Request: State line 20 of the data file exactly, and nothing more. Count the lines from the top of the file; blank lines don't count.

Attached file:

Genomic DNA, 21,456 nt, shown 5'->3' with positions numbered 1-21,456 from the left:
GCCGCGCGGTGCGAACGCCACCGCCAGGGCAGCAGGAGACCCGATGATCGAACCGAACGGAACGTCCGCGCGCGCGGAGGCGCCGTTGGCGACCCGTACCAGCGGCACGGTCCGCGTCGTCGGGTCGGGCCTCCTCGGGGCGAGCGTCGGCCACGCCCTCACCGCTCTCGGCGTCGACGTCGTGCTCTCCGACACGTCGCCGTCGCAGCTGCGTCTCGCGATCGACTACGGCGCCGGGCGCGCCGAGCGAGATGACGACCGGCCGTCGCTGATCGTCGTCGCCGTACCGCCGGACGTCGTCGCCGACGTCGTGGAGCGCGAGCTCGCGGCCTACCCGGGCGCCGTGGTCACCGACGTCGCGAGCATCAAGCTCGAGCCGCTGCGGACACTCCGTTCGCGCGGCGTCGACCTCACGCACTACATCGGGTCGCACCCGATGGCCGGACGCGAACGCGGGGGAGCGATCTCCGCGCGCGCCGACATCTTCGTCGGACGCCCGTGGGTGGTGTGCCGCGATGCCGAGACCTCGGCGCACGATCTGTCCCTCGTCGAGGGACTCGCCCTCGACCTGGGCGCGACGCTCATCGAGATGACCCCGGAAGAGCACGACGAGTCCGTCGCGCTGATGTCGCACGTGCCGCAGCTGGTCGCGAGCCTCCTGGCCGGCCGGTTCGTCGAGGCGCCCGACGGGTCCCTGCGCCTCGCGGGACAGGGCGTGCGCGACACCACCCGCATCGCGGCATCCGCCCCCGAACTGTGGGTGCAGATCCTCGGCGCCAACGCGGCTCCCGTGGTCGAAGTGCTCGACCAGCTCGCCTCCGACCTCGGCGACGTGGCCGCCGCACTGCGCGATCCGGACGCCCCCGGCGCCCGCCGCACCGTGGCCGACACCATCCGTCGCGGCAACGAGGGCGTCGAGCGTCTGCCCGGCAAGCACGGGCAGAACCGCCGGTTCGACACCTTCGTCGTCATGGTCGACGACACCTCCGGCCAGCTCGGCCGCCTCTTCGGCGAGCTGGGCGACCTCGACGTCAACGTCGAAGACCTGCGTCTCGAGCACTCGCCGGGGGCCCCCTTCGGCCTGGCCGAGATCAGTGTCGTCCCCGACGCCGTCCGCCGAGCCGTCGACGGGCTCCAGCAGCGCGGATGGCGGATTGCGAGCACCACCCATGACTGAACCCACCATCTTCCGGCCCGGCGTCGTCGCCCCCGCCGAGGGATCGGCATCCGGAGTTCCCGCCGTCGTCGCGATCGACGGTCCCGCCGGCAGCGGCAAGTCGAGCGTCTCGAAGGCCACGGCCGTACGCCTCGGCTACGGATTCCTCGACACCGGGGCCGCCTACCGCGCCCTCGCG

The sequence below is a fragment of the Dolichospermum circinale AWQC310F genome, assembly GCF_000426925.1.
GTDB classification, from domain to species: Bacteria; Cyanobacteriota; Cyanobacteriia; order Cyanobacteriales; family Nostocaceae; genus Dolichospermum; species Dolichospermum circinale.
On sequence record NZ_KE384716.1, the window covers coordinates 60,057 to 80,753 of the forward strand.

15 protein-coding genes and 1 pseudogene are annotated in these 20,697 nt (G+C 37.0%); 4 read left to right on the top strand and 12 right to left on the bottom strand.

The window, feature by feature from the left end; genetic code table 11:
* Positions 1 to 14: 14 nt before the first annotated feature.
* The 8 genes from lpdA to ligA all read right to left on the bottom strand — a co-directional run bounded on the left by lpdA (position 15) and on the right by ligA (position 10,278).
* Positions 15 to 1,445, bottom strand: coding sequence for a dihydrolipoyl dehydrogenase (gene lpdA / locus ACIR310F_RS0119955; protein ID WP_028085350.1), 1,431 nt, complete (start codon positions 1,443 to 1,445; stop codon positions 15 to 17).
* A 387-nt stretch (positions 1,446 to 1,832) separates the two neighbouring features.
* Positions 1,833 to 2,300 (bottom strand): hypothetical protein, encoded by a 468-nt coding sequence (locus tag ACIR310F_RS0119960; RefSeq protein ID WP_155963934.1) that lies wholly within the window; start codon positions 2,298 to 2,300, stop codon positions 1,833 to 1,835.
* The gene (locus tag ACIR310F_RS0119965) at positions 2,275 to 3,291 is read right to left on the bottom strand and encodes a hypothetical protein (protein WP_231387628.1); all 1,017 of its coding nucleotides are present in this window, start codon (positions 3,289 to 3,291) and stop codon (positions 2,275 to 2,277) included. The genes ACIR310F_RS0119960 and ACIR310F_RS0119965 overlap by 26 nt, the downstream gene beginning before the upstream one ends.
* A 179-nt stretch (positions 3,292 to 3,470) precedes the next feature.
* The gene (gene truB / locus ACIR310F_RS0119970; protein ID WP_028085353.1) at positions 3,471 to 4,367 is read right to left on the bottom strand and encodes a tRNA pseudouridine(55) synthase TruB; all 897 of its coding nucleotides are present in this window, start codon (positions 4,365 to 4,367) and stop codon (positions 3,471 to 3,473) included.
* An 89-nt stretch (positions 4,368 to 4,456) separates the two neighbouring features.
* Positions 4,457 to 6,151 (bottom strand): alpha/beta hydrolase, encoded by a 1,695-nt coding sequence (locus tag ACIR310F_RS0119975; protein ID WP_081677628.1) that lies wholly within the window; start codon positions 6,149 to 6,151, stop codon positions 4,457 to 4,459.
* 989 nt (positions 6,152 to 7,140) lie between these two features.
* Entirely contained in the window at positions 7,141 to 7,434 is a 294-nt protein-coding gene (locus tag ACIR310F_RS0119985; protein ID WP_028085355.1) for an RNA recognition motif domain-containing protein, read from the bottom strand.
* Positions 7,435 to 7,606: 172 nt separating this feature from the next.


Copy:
* Positions 7,435 to 7,606: 172 nt separating this feature from the next.